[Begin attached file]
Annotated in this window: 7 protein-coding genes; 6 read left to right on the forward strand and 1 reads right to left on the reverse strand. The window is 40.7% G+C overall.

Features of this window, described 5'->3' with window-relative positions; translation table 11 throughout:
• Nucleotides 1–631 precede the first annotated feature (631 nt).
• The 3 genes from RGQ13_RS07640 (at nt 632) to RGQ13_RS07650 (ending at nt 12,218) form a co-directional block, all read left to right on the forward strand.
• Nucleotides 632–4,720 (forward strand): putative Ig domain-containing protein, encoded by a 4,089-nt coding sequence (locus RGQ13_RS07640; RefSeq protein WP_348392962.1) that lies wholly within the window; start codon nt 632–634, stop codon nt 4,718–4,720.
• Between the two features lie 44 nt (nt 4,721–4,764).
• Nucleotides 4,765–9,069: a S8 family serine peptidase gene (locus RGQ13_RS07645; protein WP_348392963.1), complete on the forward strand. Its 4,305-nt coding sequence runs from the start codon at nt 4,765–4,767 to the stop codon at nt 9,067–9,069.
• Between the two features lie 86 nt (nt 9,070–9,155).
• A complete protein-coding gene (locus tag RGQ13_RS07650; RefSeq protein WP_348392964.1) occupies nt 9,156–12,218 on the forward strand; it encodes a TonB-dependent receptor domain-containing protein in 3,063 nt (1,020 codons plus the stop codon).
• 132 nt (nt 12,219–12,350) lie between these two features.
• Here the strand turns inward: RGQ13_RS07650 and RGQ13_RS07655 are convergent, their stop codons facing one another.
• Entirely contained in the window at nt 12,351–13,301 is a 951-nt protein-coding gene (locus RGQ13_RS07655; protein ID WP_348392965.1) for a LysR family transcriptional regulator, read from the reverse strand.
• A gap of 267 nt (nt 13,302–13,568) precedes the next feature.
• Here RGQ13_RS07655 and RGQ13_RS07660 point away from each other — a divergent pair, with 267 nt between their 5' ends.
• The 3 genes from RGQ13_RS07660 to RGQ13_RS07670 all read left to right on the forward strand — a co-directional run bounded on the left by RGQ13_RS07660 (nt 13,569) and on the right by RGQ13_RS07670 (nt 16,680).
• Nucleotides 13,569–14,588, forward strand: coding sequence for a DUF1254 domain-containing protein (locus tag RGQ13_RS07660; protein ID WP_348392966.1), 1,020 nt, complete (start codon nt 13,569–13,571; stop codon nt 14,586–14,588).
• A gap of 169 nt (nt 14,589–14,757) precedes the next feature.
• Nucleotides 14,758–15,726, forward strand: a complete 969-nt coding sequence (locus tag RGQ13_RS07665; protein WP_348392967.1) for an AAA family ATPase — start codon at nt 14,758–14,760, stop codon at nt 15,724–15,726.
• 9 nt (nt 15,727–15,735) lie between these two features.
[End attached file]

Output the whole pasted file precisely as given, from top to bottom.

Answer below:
Annotated in this window: 7 protein-coding genes; 6 read left to right on the forward strand and 1 reads right to left on the reverse strand. The window is 40.7% G+C overall.

Features of this window, described 5'->3' with window-relative positions; translation table 11 throughout:
• Nucleotides 1–631 precede the first annotated feature (631 nt).
• The 3 genes from RGQ13_RS07640 (at nt 632) to RGQ13_RS07650 (ending at nt 12,218) form a co-directional block, all read left to right on the forward strand.
• Nucleotides 632–4,720 (forward strand): putative Ig domain-containing protein, encoded by a 4,089-nt coding sequence (locus RGQ13_RS07640; RefSeq protein WP_348392962.1) that lies wholly within the window; start codon nt 632–634, stop codon nt 4,718–4,720.
• Between the two features lie 44 nt (nt 4,721–4,764).
• Nucleotides 4,765–9,069: a S8 family serine peptidase gene (locus RGQ13_RS07645; protein WP_348392963.1), complete on the forward strand. Its 4,305-nt coding sequence runs from the start codon at nt 4,765–4,767 to the stop codon at nt 9,067–9,069.
• Between the two features lie 86 nt (nt 9,070–9,155).
• A complete protein-coding gene (locus tag RGQ13_RS07650; RefSeq protein WP_348392964.1) occupies nt 9,156–12,218 on the forward strand; it encodes a TonB-dependent receptor domain-containing protein in 3,063 nt (1,020 codons plus the stop codon).
• 132 nt (nt 12,219–12,350) lie between these two features.
• Here the strand turns inward: RGQ13_RS07650 and RGQ13_RS07655 are convergent, their stop codons facing one another.
• Entirely contained in the window at nt 12,351–13,301 is a 951-nt protein-coding gene (locus RGQ13_RS07655; protein ID WP_348392965.1) for a LysR family transcriptional regulator, read from the reverse strand.
• A gap of 267 nt (nt 13,302–13,568) precedes the next feature.
• Here RGQ13_RS07655 and RGQ13_RS07660 point away from each other — a divergent pair, with 267 nt between their 5' ends.
• The 3 genes from RGQ13_RS07660 to RGQ13_RS07670 all read left to right on the forward strand — a co-directional run bounded on the left by RGQ13_RS07660 (nt 13,569) and on the right by RGQ13_RS07670 (nt 16,680).
• Nucleotides 13,569–14,588, forward strand: coding sequence for a DUF1254 domain-containing protein (locus tag RGQ13_RS07660; protein ID WP_348392966.1), 1,020 nt, complete (start codon nt 13,569–13,571; stop codon nt 14,586–14,588).
• A gap of 169 nt (nt 14,589–14,757) precedes the next feature.
• Nucleotides 14,758–15,726, forward strand: a complete 969-nt coding sequence (locus tag RGQ13_RS07665; protein WP_348392967.1) for an AAA family ATPase — start codon at nt 14,758–14,760, stop codon at nt 15,724–15,726.
• 9 nt (nt 15,727–15,735) lie between these two features.